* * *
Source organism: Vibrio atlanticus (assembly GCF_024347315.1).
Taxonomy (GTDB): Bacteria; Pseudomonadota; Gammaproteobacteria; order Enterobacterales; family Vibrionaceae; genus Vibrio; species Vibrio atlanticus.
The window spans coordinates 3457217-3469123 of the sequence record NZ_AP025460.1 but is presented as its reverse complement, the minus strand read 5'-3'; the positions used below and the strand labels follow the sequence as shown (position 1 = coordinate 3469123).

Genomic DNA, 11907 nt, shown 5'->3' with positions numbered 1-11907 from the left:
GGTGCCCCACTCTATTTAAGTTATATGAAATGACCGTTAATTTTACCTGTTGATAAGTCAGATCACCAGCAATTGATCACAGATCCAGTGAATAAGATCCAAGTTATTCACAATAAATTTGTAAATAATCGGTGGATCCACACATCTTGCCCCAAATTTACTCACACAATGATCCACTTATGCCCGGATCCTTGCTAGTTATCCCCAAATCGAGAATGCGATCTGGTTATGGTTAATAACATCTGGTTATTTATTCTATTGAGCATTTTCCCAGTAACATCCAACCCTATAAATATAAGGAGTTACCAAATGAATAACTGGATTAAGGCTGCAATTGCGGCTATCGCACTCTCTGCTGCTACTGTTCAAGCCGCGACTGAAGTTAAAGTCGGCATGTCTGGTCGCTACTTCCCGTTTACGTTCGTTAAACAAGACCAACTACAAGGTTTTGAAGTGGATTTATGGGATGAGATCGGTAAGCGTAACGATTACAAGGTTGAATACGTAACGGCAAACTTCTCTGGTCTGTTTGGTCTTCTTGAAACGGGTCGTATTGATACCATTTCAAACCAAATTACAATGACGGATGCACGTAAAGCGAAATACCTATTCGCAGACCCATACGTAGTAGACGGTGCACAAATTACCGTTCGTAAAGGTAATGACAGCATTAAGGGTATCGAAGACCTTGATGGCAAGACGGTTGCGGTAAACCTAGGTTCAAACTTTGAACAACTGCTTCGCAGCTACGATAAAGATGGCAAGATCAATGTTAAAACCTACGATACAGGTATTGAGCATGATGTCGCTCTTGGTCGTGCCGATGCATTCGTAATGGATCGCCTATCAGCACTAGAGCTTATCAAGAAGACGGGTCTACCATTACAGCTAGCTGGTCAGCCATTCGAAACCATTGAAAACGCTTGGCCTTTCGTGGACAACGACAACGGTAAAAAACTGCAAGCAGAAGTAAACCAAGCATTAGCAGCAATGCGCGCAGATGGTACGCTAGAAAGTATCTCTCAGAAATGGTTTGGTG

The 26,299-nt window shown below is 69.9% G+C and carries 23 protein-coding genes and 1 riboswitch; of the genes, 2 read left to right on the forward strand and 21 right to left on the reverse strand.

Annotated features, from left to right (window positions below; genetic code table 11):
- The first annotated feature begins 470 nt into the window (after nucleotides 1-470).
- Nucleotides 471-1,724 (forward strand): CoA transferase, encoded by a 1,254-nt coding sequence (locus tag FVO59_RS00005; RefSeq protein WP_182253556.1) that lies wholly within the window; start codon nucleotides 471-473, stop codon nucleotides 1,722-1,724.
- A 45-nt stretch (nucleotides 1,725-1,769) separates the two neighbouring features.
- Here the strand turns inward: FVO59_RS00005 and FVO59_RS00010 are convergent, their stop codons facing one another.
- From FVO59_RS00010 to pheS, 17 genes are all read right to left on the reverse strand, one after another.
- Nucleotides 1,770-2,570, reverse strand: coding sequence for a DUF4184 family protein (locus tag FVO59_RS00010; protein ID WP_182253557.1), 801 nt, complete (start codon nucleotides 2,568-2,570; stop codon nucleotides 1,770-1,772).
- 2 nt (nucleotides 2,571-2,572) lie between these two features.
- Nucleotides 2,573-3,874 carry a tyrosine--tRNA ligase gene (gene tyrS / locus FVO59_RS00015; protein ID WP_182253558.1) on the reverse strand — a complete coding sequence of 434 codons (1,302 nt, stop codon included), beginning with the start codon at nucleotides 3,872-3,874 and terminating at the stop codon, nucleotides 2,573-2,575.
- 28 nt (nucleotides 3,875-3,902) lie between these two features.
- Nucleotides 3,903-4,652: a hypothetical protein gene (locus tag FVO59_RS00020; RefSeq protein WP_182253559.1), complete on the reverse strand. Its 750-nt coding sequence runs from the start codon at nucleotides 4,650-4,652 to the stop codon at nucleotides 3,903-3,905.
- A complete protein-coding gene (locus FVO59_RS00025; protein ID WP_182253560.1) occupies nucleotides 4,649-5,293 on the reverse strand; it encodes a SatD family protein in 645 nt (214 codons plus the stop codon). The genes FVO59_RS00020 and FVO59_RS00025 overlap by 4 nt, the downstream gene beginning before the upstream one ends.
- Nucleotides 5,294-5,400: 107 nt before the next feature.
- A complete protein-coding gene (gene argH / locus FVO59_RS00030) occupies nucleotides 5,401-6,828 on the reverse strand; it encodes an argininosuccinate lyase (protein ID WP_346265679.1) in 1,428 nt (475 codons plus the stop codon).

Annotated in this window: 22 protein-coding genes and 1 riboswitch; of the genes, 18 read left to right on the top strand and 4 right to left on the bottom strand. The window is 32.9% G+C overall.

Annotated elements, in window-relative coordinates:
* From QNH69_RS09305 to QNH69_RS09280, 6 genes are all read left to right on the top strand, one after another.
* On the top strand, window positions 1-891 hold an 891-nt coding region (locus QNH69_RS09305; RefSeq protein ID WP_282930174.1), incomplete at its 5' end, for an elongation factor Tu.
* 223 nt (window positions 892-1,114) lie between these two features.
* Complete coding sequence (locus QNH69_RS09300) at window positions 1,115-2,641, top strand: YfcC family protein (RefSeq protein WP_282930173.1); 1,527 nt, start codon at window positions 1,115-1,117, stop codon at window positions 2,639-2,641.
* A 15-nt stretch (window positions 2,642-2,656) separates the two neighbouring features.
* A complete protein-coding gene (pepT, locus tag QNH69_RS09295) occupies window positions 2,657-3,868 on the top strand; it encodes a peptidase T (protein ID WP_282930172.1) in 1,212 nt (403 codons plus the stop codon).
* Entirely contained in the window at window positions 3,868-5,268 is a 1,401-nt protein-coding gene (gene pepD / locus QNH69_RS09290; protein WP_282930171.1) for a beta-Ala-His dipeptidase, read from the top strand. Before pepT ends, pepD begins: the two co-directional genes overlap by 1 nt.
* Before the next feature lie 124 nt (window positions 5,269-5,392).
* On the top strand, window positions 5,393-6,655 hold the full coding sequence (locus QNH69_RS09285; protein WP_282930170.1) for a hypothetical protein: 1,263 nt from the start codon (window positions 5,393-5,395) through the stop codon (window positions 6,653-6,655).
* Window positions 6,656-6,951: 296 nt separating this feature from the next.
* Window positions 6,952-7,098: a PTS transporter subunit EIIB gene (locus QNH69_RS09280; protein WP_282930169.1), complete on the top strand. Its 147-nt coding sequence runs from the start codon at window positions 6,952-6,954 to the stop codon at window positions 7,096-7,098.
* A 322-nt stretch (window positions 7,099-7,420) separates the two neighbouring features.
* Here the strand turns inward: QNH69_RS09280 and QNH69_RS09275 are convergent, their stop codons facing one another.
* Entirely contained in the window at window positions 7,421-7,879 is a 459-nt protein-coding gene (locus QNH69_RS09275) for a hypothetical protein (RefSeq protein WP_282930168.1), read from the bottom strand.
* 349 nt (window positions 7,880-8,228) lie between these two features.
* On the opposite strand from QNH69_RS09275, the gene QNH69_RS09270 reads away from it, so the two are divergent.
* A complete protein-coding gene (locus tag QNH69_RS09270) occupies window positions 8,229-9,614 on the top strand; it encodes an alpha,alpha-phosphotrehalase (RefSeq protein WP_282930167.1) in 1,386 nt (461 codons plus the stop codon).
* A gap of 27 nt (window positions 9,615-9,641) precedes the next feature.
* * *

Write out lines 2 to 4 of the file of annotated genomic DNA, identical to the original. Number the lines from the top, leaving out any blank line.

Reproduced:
Taxonomy (GTDB): Bacteria; Pseudomonadota; Gammaproteobacteria; order Enterobacterales; family Vibrionaceae; genus Vibrio; species Vibrio atlanticus.
The window spans coordinates 3457217-3469123 of the sequence record NZ_AP025460.1 but is presented as its reverse complement, the minus strand read 5'-3'; the positions used below and the strand labels follow the sequence as shown (position 1 = coordinate 3469123).

Genomic DNA, 11907 nt, shown 5'->3' with positions numbered 1-11907 from the left: